Tom Carey, Adviser to Carol Moseley Braun, Weighs in on Her Campaign
Tom Carey, 56, has been working for candidates here—from Rich Daley to John Stroger—since he was 25. One day in January, the political strategist received a call from a local lawyer who was volunteering for Carol Moseley Braun. The man told Carey he would pick him up to take him to a meeting, but didn’t say with whom. Carey was soon in the Hyde Park home of Moseley Braun, talking politics with the woman who, at the time, was hoping for a runoff with Rahm Emanuel. She finished fourth in the race, with about nine percent of the vote. Carey, who said his role in the campaign was “unofficial adviser” to Moseley Braun, spoke to me in a telephone interview on Monday. Below, highlights of our conversation
CF: Tell me about your meeting with her.
TC: I talked to her for two hours, and at the end she asked me if I could help her. We were just telling political stories back and forth. I made one pitch—you gotta get both black and white votes. It does no good to simply get black votes. As it turned out, she got neither. When I first agreed to help out they claimed their budget was $2 million. [This was the amount that black business leaders had promised the candidate]. They ended up raising only $400,000. You can have the nicest, shiniest car in the world; if you got no gas in it, you’re not going anywhere. If she had told me that night she would have only $400,000, I would have told her to get out of the race right now.
CF: Why didn’t the $2 million materialize?
TC: Because people don’t give money to losers. Historically blacks have always backed the winner for mayor. The only time blacks did not back the winner was in 1989 when Gene Sawyer was running. Rahm had $12 million, which they respect. Rahm spent that money early, cut Carol’s poll numbers down, and [black leaders] said, “Wait, Carol can’t win this thing.” Blacks don’t give money on ideals. They’re very, very cut and dried. They want to back a winner.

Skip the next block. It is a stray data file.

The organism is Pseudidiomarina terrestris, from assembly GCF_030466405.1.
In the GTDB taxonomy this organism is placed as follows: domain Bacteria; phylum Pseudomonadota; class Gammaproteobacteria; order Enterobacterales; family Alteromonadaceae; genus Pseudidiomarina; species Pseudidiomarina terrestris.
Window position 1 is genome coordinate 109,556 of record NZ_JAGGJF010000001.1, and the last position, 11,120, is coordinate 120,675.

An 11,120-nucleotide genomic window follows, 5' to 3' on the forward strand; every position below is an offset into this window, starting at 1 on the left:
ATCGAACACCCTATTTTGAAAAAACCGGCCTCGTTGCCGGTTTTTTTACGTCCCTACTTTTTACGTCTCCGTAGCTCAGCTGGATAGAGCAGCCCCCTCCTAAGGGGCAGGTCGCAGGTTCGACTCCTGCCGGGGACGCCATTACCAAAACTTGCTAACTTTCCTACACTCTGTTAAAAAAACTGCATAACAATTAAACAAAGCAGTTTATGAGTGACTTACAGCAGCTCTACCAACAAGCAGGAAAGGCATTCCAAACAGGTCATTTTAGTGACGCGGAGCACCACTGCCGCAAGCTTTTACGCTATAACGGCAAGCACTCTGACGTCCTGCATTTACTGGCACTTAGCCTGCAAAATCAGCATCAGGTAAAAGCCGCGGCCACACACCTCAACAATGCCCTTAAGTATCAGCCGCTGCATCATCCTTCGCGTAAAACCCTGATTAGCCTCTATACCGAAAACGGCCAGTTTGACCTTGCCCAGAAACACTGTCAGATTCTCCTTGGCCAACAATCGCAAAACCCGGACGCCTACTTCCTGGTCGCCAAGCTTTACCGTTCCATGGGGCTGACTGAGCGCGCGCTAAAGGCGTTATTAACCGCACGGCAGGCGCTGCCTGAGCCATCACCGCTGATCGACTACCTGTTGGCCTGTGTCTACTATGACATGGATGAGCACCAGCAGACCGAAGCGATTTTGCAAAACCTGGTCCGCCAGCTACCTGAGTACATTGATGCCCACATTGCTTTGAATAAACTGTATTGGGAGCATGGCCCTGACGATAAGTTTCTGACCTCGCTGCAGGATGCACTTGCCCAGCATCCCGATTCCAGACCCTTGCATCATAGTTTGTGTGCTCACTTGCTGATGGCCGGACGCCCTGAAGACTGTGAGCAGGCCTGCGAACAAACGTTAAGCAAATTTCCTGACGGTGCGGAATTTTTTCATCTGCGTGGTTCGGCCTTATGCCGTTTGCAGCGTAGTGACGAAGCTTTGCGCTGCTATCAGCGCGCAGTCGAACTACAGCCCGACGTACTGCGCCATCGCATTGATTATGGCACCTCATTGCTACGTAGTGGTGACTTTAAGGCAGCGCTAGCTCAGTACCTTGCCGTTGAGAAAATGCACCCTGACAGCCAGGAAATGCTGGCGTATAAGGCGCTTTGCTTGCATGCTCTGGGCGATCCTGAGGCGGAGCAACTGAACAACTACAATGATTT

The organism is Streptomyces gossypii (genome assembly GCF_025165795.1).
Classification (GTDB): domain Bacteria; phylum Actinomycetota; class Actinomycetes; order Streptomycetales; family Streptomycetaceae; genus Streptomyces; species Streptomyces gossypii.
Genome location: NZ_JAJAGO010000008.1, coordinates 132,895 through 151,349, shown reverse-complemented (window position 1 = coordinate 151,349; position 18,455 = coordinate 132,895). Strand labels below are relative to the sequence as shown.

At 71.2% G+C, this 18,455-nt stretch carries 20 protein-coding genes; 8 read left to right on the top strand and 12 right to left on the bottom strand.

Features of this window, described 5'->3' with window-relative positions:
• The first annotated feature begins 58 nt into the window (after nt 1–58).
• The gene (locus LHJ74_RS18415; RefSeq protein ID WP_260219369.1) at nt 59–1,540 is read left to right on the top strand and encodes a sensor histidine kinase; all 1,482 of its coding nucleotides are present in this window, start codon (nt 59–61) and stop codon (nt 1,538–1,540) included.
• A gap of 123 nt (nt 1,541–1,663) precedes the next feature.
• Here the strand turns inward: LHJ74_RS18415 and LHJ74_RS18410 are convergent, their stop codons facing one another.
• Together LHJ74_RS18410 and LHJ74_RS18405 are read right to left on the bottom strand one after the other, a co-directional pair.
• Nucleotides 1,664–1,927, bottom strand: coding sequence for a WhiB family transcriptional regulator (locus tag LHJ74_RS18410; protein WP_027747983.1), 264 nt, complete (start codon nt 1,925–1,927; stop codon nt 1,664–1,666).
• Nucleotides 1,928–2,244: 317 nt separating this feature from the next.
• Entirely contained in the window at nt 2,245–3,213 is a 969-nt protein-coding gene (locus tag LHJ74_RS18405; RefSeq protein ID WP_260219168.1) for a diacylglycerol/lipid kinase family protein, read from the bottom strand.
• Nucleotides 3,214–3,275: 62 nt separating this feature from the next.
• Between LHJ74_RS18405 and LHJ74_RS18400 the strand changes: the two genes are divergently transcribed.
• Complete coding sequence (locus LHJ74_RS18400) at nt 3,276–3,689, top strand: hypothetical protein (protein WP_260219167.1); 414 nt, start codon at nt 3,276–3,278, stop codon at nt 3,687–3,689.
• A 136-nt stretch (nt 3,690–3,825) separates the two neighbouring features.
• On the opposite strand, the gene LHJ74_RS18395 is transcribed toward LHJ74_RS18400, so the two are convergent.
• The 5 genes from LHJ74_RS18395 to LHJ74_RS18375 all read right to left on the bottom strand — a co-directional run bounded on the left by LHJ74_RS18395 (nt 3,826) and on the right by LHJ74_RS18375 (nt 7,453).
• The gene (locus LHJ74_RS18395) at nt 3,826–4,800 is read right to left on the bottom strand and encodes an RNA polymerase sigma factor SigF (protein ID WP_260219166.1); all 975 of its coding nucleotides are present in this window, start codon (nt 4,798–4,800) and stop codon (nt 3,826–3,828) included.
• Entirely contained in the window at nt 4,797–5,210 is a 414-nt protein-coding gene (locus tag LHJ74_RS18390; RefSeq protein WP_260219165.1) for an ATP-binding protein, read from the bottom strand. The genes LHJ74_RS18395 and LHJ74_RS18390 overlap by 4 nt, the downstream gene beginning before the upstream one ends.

CF: I’ve heard rumors that President Obama called black business leaders and asked them to support Rahm, not Carol. I interviewed John Rogers, Jr. [head of Ariel Investments and Moseley Braun’s biggest financial backer] the other day and asked him if he received such a call from the President. He said absolutely not.
TC: Rich Daley was making all the phone calls behind the scenes. Daley probably did a great job of blocking Carol getting the money.
CF: Do you know Daley was making calls?
TC: Of course. Do I know the sun’s going to rise tomorrow? It’s part of the game. [When asked to comment on Carey’s assertions, Daley’s press secretary, Jackie Heard, responded: “The idea of Mayor Daley taking the time to make a round of phone calls to somehow hurt a candidate is absurd. I’ve worked closely with him for nearly 15 years and have never known him to do such a thing. It is so ridiculous it causes you to wonder what the motivation for this kind of storytelling is.”]
CF: When was the last time you talked to Carol Moseley Braun? Does she plan another political race?
TC: I called her today. She wants to sit down and talk to me. I think she’s perplexed about her role in public life. She wants to know how she stays politically alive. How can she come back? She wants to understand fully what happened—she doesn’t understand yet.